” The acidic property is the result of hydrogen ions, supplied by the water”
My chemistry isn’t weak. Yours is out of date. G.N. Lewis figured this out in 1923. An acid is an electron pair acceptor. CO₂ is an acid, CaO a base (donor), and
CaO + CO₂ → CaCO₃
is a simple acid-base reaction.

Clyde Spencer
Reply to  Clyde Spencer
November 22, 2016 2:57 pm

“Although the Brønsted–Lowry concept of acids and bases as donors and acceptors of protons is still the most generally accepted one, other definitions are often encountered. Certain of these are adapted for special situations only,” i.e. your Lewis Theory.
“Numerous lengthy polemical exchanges have taken place regarding the relative merits of the Brønsted–Lowry and Lewis definitions. The difference is essentially one of nomenclature and has little scientific content. In the remainder of this article the term acid is used to denote a proton donor (following the Brønsted–Lowry terminology), whereas the term Lewis acid is employed exclusively to refer to electron-pair acceptors. This choice is based partly on the logical difficulties mentioned in the last paragraph and partly on the fact (see below Acid–base equilibria) that the quantitative description of acid–base reactions is much simpler when it is confined to proton acids. It also represents the commonest usage of the terms.”
You can take it up with Encyclopedia Britannica: https://www.britannica.com/science/acid-base-reaction/Alternative-definitions

November 21, 2016 1:12 pm

In order for cement to be carbon-neutral, it must be made without burning carbon-based fuels and it must entirely convert back to carbonate. Good luck with it becoming carbonate while still being useful as cement. As the amount of concrete in use in the world grows, so does the amount of CO2 released from converting carbonate to oxide/hydroxide, plus the CO2 produced by burning fuel to produce cement.

Reply to  Donald L. Klipstein
November 22, 2016 12:56 am

The ancient Egyptians knew this – that’s why they mined and moved stone blocks by gangs of slaves instead of internal combustion vehicles. Maybe the pyramids were really carbon sequestration devices?

Lance Wallace
November 21, 2016 1:17 pm

Here is the full abstract. The paper (actually a letter) is by Xi et al.
Calcination of carbonate rocks during the manufacture of cement produced 5% of global CO2 emissions from all industrial process and fossil-fuel combustion in 2013. Considerable attention has been paid to quantifying these industrial process emissions from cement production, but the natural reversal of the process—carbonation—has received little attention in carbon cycle studies. Here, we use new and existing data
on cement materials during cement service life, demolition, and secondary use of concrete waste to estimate regional and global CO2 uptake between 1930 and 2013 using an analytical model describing carbonation chemistry. We find that carbonation of cement materials over their life cycle represents a large and growing net sink of CO2, increasing from 0.10 GtC yr−1 in 1998 to 0.25 GtC yr−1 in 2013. In total,we estimate that a cumulative amount of 4.5 GtC has been sequestered in carbonating cement materials from 1930 to 2013, offsetting 43% of the CO2 emissions from production of cement over the same period, not including emissions associated with fossil use during cement production. We conclude that carbonation of cement products represents a substantial carbon sink that is not currently considered in emissions inventories.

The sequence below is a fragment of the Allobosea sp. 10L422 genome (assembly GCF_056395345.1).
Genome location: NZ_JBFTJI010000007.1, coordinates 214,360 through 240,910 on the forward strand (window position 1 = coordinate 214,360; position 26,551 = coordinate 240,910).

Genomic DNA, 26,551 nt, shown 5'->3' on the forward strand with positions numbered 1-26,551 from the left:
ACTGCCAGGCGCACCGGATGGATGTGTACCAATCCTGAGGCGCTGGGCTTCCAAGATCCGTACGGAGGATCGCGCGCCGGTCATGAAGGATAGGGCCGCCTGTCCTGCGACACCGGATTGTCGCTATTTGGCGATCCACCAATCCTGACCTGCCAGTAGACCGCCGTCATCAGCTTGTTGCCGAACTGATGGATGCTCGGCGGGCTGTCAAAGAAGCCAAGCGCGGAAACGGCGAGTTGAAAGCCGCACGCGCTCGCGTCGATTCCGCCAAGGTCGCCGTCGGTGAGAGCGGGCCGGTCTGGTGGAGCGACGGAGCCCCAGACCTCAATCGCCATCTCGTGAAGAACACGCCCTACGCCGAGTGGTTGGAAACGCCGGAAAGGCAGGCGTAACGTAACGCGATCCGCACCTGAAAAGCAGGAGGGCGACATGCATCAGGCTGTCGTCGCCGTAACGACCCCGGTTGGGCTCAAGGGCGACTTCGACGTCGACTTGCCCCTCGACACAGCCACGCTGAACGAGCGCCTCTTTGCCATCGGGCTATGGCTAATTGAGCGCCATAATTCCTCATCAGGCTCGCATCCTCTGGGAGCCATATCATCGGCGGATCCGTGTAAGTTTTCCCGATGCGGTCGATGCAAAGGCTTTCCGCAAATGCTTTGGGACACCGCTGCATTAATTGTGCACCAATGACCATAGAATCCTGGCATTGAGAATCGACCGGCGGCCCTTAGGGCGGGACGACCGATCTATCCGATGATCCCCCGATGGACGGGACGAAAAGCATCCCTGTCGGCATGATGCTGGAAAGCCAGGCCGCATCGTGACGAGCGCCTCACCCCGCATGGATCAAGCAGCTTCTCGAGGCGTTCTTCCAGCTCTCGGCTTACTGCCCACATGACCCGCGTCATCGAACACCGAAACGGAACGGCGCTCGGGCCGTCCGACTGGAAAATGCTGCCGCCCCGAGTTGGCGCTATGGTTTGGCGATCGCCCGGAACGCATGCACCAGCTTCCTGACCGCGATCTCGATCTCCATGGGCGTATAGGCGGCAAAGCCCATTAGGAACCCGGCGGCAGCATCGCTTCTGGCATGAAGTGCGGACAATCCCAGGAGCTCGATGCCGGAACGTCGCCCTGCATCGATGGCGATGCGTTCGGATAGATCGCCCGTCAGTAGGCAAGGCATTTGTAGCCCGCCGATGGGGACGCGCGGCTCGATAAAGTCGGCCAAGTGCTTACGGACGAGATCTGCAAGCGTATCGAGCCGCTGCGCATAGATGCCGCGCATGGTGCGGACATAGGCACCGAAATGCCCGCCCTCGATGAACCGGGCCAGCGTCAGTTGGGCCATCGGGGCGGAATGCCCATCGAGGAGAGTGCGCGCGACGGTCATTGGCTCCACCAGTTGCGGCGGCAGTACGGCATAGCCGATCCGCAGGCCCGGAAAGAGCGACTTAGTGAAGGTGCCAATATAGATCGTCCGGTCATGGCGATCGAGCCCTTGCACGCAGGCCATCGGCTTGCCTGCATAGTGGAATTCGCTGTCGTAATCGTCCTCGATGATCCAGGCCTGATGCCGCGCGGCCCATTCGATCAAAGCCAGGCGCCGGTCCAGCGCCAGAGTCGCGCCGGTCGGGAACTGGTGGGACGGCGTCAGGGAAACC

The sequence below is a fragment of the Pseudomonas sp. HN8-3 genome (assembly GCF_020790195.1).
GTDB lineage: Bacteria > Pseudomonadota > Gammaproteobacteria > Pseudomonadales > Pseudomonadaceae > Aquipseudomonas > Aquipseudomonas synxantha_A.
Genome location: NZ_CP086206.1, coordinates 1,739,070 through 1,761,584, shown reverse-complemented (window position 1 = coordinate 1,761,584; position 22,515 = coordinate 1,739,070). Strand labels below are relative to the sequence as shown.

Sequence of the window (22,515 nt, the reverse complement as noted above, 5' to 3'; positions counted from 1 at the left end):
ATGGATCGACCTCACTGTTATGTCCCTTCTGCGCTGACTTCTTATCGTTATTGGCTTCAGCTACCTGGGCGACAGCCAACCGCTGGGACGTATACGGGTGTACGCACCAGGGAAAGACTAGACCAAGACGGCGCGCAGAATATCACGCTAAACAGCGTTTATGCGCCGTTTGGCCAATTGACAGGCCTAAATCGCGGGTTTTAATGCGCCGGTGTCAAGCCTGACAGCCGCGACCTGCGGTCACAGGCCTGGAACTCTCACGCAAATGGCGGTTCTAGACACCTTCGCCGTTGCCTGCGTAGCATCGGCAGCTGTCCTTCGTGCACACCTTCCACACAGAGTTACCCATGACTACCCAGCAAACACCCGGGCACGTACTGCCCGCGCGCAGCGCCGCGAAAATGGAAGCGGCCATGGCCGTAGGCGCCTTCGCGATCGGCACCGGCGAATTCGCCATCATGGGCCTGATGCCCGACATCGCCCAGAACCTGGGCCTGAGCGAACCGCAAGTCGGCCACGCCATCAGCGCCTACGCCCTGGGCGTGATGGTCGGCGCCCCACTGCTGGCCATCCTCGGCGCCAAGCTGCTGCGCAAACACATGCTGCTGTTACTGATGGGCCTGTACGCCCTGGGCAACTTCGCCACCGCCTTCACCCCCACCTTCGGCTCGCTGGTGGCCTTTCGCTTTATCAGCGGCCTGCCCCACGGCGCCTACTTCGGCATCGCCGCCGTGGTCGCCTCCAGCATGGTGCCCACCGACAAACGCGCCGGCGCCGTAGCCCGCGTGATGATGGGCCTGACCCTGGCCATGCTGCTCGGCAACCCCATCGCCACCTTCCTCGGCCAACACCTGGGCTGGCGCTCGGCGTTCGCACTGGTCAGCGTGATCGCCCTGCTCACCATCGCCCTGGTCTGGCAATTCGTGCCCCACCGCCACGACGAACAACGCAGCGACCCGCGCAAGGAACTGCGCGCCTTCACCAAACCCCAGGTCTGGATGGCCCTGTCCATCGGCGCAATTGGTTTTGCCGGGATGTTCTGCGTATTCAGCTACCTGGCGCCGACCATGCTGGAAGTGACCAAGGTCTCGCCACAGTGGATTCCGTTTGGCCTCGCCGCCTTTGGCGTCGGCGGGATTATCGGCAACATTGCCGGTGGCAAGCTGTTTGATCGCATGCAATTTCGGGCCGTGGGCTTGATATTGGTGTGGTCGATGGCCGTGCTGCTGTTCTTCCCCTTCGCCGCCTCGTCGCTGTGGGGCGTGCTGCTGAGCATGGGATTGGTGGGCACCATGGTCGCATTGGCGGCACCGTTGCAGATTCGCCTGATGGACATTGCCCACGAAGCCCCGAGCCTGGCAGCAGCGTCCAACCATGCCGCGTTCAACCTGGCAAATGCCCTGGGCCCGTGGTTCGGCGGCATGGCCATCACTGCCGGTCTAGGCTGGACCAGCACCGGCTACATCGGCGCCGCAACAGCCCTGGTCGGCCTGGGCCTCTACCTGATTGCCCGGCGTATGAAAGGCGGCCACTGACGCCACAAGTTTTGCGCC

Full paper here.

November 21, 2016 2:29 pm

“Sheesh, I’ve known that for at least 20 years. And I’ve never bothered to actually study this subject.”
This explains why some are not very good at telling the truth. They read a headline that supports their agenda and do not bother with further study.
There are many environmental impacts besides the trivial climate change issue. While the science in the paper is interesting, it is just a small piece of the puzzle.

November 21, 2016 2:51 pm

Concrete absorbs carbon dioxide and stores it in a process commonly called carbonation. This process gradually hardens up the concrete and is part of its curing process. Carbon dioxide may be absorbed by concrete in many forms such as buildings, bridges and pavements . Concrete does not have to be directly exposed to the atmosphere for this process to occur. Underground concrete piping, tunnels and foundations can absorb CO2 from the air in the soil, and from underground and underwater applications absorb dissolved carbon dioxide (carbonates) present in groundwater, freshwater, and saltwater. Concrete just keeps on giving, as the Romans knew.

November 21, 2016 3:12 pm

But there is no real evidence that CO2 affects climate. There is no such evidence in the paleoclimate record. There is plenty of scientific rational that the climate sensivity of CO2 is really zero. It is all a mater of science.

November 21, 2016 3:45 pm

When C02 and H20 combine they form HC03 Carbonic Acid
“Carbonation by Contact with Water